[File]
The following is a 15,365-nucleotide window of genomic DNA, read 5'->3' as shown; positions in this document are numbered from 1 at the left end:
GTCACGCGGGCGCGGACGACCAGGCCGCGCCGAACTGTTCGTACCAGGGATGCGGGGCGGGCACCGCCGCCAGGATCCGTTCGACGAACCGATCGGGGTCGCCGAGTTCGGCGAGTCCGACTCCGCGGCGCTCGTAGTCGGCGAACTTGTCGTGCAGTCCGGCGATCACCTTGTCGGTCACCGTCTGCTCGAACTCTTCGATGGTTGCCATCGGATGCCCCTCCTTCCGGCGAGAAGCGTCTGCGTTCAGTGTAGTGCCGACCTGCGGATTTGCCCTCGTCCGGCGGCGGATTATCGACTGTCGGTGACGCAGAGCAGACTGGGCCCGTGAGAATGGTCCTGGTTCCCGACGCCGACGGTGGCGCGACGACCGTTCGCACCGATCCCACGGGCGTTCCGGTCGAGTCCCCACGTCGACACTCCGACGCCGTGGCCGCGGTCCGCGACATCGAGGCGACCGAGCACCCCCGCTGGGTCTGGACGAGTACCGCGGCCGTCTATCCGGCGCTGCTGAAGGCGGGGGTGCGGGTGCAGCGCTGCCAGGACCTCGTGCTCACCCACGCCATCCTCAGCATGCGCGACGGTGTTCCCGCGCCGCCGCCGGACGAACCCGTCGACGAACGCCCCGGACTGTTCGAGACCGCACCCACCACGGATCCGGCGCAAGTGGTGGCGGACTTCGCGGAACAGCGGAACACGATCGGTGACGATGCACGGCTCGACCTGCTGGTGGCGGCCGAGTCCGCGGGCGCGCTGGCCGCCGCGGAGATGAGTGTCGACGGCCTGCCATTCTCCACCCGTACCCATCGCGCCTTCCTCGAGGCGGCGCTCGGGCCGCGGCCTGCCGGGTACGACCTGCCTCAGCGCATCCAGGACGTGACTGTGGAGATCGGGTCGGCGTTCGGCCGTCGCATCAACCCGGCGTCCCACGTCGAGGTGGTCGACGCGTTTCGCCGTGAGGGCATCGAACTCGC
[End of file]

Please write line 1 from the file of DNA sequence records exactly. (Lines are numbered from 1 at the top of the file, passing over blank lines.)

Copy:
The following is a 15,365-nucleotide window of genomic DNA, read 5'->3' as shown; positions in this document are numbered from 1 at the left end: